The Role of Macroautophagy in T Cells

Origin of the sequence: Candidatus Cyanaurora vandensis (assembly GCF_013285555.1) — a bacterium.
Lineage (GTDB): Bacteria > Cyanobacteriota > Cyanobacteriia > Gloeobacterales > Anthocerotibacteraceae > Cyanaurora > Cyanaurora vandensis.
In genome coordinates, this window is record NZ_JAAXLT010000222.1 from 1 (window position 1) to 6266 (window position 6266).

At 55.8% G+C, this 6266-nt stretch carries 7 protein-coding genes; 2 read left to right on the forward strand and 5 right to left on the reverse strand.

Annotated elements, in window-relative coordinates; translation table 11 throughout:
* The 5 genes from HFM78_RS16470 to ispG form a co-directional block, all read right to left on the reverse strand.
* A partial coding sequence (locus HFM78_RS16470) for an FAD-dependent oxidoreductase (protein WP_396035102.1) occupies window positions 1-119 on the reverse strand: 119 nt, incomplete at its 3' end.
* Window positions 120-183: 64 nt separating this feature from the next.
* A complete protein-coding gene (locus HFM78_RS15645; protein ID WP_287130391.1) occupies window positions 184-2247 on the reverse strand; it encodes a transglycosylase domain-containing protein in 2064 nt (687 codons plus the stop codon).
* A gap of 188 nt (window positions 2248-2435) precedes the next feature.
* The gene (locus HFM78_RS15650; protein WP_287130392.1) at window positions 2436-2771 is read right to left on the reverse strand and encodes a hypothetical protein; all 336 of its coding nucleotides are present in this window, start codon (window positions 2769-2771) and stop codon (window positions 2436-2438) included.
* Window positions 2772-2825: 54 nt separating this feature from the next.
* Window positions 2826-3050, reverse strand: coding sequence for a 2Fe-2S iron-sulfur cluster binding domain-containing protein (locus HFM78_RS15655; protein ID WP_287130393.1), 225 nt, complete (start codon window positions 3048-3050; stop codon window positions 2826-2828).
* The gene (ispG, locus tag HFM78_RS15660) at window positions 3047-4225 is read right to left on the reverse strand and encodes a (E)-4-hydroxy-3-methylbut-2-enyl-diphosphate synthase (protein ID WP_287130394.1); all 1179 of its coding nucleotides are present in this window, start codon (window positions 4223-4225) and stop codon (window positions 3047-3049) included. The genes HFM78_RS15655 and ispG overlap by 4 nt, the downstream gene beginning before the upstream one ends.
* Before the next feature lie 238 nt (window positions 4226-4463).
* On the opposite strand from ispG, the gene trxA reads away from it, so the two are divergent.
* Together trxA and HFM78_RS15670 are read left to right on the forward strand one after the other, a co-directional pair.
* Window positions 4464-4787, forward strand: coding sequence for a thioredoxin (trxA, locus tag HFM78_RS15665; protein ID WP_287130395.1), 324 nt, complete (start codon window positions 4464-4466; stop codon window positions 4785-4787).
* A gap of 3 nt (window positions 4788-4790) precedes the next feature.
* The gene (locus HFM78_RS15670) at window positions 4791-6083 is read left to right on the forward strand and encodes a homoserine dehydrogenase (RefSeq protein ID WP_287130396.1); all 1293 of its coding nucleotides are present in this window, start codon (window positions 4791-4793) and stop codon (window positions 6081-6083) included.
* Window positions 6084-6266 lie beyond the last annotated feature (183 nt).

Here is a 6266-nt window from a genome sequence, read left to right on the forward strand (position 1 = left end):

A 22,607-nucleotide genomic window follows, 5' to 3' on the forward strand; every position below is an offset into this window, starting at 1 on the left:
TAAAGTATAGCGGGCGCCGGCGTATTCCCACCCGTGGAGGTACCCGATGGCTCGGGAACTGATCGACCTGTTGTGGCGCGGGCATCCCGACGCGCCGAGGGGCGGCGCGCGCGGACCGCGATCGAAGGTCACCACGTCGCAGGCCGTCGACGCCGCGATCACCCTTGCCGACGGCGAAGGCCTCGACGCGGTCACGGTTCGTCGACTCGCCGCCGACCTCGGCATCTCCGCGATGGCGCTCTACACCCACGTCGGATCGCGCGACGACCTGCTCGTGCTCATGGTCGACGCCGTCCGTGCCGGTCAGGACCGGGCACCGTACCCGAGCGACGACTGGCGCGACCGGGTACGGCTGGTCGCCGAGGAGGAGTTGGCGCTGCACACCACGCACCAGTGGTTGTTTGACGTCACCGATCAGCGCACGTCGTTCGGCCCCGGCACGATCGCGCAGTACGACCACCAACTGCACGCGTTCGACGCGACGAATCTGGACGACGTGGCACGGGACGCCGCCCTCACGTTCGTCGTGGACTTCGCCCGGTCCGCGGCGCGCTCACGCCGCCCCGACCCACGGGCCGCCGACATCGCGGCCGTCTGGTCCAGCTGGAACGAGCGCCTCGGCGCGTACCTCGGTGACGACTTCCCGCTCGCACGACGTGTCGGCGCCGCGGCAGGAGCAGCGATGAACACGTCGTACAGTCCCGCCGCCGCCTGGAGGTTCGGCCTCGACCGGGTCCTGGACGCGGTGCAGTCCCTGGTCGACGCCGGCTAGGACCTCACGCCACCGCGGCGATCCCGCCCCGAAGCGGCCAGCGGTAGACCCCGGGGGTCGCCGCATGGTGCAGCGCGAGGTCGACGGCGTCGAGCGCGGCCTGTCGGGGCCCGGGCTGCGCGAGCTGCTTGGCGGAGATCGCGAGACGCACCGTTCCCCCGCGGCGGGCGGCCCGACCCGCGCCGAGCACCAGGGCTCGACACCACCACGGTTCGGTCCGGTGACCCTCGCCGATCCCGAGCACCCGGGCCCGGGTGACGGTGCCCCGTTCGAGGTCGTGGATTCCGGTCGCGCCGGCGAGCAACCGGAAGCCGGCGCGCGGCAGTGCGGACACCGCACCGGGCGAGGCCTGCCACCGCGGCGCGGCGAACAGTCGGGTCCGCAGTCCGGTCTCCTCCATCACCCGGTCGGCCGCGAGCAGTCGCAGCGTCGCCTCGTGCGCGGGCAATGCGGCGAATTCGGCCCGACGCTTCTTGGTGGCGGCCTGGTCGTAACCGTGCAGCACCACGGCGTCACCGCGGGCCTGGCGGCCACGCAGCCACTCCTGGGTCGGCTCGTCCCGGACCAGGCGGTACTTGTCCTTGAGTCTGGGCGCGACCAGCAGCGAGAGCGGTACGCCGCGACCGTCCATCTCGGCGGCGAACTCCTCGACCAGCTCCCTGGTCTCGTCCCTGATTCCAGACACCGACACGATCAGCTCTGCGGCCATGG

The highly conserved self-digestion pathway macroautophagy (hereafter referred to as autophagy) maintains the homeostasis of organelles, degrades long-lived proteins, and recycles amino acids under starvation conditions. Autophagy related molecules are expressed in T lymphocytes, and autophagy occurs inside T lymphocytes. Autophagy-deficient T lymphocytes, which are generated through the deletion of autophagy related molecules, show expansion of organelles content, increased cell death mediated by apoptosis, proliferation defects, instability of the Treg cell lineage, and defect of memory T cell formation. Several different mouse genetic deficiency models show very similar phenotypes. Thus, autophagy plays multiple roles in the regulation of the physiological functions of T lymphocytes. However, how TCR signaling contributes to the initiation of autophagy in T cells and how T cell functions will be affected if autophagy is modified still need to be further investigated.